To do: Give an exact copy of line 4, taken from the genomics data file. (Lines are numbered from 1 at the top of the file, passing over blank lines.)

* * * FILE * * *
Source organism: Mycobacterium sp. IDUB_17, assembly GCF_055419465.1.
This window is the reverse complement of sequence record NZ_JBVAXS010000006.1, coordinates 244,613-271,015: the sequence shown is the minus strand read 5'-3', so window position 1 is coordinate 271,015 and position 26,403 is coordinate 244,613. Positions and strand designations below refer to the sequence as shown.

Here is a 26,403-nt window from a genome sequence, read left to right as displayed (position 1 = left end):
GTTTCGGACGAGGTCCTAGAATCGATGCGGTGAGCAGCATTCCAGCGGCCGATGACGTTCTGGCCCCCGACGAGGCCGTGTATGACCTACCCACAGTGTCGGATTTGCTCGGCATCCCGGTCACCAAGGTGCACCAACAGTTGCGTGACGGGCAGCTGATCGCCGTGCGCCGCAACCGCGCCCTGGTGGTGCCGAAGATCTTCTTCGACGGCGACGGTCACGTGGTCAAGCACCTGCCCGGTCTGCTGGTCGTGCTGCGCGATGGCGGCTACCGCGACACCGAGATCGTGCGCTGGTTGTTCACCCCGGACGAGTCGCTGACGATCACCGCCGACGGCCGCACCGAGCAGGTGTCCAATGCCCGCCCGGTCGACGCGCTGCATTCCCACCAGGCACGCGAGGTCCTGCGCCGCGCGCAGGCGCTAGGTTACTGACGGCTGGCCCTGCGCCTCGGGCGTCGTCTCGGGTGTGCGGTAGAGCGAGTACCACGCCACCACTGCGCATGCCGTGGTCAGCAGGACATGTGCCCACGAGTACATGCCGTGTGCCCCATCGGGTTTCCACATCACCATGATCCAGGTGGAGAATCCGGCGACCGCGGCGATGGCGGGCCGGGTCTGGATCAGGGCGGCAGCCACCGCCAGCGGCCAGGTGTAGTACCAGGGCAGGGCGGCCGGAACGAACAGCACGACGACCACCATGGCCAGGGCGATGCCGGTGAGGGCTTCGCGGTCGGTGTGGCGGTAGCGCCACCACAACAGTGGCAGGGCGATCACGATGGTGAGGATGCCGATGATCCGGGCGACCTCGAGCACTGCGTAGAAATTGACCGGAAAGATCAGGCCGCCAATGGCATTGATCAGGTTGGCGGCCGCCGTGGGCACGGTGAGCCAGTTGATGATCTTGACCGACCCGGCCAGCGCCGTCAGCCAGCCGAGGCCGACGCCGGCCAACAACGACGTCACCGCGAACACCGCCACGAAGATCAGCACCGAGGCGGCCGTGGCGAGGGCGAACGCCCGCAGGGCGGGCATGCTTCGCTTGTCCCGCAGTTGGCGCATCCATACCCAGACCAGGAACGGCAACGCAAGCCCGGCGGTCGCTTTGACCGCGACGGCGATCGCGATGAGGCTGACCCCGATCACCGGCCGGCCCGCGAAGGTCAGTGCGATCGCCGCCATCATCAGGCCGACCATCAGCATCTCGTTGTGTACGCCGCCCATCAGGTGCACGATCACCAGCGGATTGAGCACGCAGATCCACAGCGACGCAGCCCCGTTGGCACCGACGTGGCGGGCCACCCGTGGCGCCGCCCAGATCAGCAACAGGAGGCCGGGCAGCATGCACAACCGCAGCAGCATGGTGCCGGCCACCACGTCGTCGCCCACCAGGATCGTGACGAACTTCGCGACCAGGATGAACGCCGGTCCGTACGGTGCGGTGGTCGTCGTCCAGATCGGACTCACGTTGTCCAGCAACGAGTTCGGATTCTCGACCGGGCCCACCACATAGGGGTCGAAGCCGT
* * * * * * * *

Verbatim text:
GTTTCGGACGAGGTCCTAGAATCGATGCGGTGAGCAGCATTCCAGCGGCCGATGACGTTCTGGCCCCCGACGAGGCCGTGTATGACCTACCCACAGTGTCGGATTTGCTCGGCATCCCGGTCACCAAGGTGCACCAACAGTTGCGTGACGGGCAGCTGATCGCCGTGCGCCGCAACCGCGCCCTGGTGGTGCCGAAGATCTTCTTCGACGGCGACGGTCACGTGGTCAAGCACCTGCCCGGTCTGCTGGTCGTGCTGCGCGATGGCGGCTACCGCGACACCGAGATCGTGCGCTGGTTGTTCACCCCGGACGAGTCGCTGACGATCACCGCCGACGGCCGCACCGAGCAGGTGTCCAATGCCCGCCCGGTCGACGCGCTGCATTCCCACCAGGCACGCGAGGTCCTGCGCCGCGCGCAGGCGCTAGGTTACTGACGGCTGGCCCTGCGCCTCGGGCGTCGTCTCGGGTGTGCGGTAGAGCGAGTACCACGCCACCACTGCGCATGCCGTGGTCAGCAGGACATGTGCCCACGAGTACATGCCGTGTGCCCCATCGGGTTTCCACATCACCATGATCCAGGTGGAGAATCCGGCGACCGCGGCGATGGCGGGCCGGGTCTGGATCAGGGCGGCAGCCACCGCCAGCGGCCAGGTGTAGTACCAGGGCAGGGCGGCCGGAACGAACAGCACGACGACCACCATGGCCAGGGCGATGCCGGTGAGGGCTTCGCGGTCGGTGTGGCGGTAGCGCCACCACAACAGTGGCAGGGCGATCACGATGGTGAGGATGCCGATGATCCGGGCGACCTCGAGCACTGCGTAGAAATTGACCGGAAAGATCAGGCCGCCAATGGCATTGATCAGGTTGGCGGCCGCCGTGGGCACGGTGAGCCAGTTGATGATCTTGACCGACCCGGCCAGCGCCGTCAGCCAGCCGAGGCCGACGCCGGCCAACAACGACGTCACCGCGAACACCGCCACGAAGATCAGCACCGAGGCGGCCGTGGCGAGGGCGAACGCCCGCAGGGCGGGCATGCTTCGCTTGTCCCGCAGTTGGCGCATCCATACCCAGACCAGGAACGGCAACGCAAGCCCGGCGGTCGCTTTGACCGCGACGGCGATCGCGATGAGGCTGACCCCGATCACCGGCCGGCCCGCGAAGGTCAGTGCGATCGCCGCCATCATCAGGCCGACCATCAGCATCTCGTTGTGTACGCCGCCCATCAGGTGCACGATCACCAGCGGATTGAGCACGCAGATCCACAGCGACGCAGCCCCGTTGGCACCGACGTGGCGGGCCACCCGTGGCGCCGCCCAGATCAGCAACAGGAGGCCGGGCAGCATGCACAACCGCAGCAGCATGGTGCCGGCCACCACGTCGTCGCCCACCAGGATCGTGACGAACTTCGCGACCAGGATGAACGCCGGTCCGTACGGTGCGGTGGTCGTCGTCCAGATCGGACTCACGTTGTCCAGCAACGAGTTCGGATTCTCGACCGGGCCCACCACATAGGGGTCGAAGCCGT